How did this grant help your organization and the pets in your care?
The Orvis grant is supplying these dogs with necessary behavior modification to assist in issues such as separation anxiety and under-socialization resulting in minor aggression, and to work on confidence-building. These components go beyond the standard training our dogs get – walking on a leash, potty-training, and basic commands (sit, stay, etc.). The reason for this is that these three dogs demonstrated escalated behavior issues that we feel are barriers to their adoptions. Each of these dogs has been residing in a foster home, making it easy for us to detect their behavior issues and monitor the progress they’re making. The training sessions are being completed by Marie and Tyson of Canine/Feline Behavioral Counseling, and we estimate their training will be completed by the end of September.
Please provide a story of one or more specific pets this grant helped.
Creflo (first photo) has had a long but sheltered life. He spent his 10 years alive with one person in one home (second photo). He was not introduced to the outside world, making his new life, since his owner died, very scary. When Creflo’s owner passed away, a local shelter in Southern Colorado asked if we could bring him to Denver for a chance at adoption.
Demi’s Animal Rescue decided to bring him in and sent him to a foster who was ready to relax with an old dog. Unfortunately, within the first 24 hours, Creflo’s fear began to show through. He was refusing to get off the couch and proceeded to growl and snap at the foster parents.
He was immediately relocated to another foster home, where he spent months slowly gaining his confidence in a new environment. He progressed from refusing to go out to the yard to making it to the end of the driveway, and eventually was able to go for short walks around the block. After some time, Creflo had to once again move to another foster home for snapping and growling at the husband in the home.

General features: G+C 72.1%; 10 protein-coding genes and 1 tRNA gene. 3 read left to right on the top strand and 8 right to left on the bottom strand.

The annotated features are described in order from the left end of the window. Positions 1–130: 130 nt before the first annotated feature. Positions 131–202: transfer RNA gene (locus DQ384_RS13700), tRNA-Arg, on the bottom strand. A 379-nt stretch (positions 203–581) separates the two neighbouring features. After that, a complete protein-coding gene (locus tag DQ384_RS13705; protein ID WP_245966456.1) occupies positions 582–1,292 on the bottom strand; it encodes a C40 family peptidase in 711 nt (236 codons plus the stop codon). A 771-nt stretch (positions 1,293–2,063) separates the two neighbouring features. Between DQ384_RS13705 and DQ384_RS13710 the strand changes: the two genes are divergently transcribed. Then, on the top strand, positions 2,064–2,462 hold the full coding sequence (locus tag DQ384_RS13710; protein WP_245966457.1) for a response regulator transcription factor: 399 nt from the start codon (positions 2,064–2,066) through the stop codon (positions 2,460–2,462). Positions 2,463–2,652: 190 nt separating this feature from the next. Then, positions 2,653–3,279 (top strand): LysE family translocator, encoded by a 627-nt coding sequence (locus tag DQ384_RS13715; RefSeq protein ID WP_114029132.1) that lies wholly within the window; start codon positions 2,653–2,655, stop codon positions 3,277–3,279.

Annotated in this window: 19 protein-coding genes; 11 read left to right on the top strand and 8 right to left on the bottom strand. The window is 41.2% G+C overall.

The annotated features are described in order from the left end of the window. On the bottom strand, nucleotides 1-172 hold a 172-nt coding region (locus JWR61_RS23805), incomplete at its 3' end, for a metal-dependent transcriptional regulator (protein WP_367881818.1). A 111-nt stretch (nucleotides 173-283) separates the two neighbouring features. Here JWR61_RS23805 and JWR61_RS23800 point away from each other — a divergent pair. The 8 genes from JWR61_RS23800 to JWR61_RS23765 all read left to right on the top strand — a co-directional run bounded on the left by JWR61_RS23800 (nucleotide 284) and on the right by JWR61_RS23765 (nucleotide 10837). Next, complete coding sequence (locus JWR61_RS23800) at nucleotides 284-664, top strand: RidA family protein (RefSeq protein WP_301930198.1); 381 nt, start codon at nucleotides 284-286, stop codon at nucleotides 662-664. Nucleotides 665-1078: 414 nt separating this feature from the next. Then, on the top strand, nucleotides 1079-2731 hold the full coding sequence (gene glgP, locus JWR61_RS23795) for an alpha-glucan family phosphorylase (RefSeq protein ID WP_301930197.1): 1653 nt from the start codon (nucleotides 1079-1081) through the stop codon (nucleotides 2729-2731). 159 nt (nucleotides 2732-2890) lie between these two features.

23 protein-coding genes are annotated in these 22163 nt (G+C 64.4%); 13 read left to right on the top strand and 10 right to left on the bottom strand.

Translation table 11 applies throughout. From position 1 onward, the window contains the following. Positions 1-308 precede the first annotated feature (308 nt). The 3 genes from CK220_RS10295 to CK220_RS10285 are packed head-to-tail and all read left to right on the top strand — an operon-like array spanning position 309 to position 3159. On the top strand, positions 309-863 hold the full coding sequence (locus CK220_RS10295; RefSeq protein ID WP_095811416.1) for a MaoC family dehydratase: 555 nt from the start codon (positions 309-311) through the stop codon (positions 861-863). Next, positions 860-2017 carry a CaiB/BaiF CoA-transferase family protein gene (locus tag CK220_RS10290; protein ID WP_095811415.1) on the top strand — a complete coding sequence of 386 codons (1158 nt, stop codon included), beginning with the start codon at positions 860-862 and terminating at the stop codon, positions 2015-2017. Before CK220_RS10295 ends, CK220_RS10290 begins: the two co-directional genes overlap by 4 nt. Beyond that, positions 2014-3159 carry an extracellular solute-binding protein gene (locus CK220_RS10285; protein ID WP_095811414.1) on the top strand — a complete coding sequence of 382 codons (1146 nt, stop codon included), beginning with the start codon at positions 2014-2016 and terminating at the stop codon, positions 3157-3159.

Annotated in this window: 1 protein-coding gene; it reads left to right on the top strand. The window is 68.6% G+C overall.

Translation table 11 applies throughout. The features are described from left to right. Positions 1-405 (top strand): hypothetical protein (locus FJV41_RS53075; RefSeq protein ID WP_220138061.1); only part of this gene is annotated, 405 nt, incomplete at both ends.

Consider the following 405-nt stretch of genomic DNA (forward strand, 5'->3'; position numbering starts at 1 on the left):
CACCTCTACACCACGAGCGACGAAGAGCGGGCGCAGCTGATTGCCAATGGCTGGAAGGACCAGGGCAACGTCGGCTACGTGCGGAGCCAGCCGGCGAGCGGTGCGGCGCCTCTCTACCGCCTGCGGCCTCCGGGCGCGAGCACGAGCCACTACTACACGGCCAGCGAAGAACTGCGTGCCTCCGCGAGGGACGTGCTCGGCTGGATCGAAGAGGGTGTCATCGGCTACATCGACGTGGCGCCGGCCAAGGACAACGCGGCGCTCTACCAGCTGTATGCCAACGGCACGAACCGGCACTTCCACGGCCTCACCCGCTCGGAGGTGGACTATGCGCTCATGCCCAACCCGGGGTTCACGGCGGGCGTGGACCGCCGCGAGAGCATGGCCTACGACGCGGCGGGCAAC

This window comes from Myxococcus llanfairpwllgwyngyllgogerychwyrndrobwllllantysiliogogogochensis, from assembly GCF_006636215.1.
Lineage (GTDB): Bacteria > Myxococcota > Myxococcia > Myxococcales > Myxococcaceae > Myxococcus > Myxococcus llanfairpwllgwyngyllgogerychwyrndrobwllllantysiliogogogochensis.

This time we got Creflo into one of our most experienced foster homes that has taken behavior cases for us before. Since his arrival, he has blossomed with the other dogs, but things have continued to be a challenge, such as trying to get him in a car for vet appointments. We have found a mobile groomer to slowly work with him to trim his nails and remove his mats. While we work on a mobile vet to see if he may be in some pain due to his arthritis, Marie of Canine/Feline Behavioral Counseling is helping him adjust to the new world around him.
He is being helped to become socialized to new things and to allow people to complete tasks that are necessary for his health and quality of life.
Despite these issues, he still gets along well with other dogs and he’s really sweet – which makes us feel like he’s still worthy of being adopted to a good home.
So here’s how the trainings going to help him: Training will help him realize that his new world isn’t so scary and people are around to take care of him and help him live out the rest of his years to the fullest. Training will also help his new adopter gain the ability to get him where he needs to go and to take care of him properly by managing grooming, vet visits, nail trimmings, etc.
Given his cranky and grumpy disposition and the challenges of transporting him, the trainer comes to him.
He has not been adopted yet, but we have high hopes! And we are happy to follow up with the Petfinder Foundation once he has. Creflo’s listing can be found here.
The other two dogs who were chosen to benefit from the Orvis grant are also still in our care, but getting close to being adoption-ready! One is a small dog named Coco (third and fourth photos) whom we took from an abusive owner. We thought she was ready to be adopted, but she was quickly returned due to conflict with the other dog in the home. We are reevaluating her, as some new concerning behaviors have shown up. We are going to let her decompress and work with Marie to build her confidence so that the next home she enters will be the last! Coco’s listing is currently inactive due to the demand for her breed. We are waiting for her training to be complete before making her available and searching for the right home.
The last dog’s name is Ellie (fifth and sixth photos); she is getting help with her lack of confidence and under-socialization, which are causing concerning behaviors. She is very new to our organization and we are starting off her journey with us by letting her decompress and helping her adjust to her new surroundings while Marie guides the foster parents on how to prepare her for adoption.
Ellie’s listing can be found here.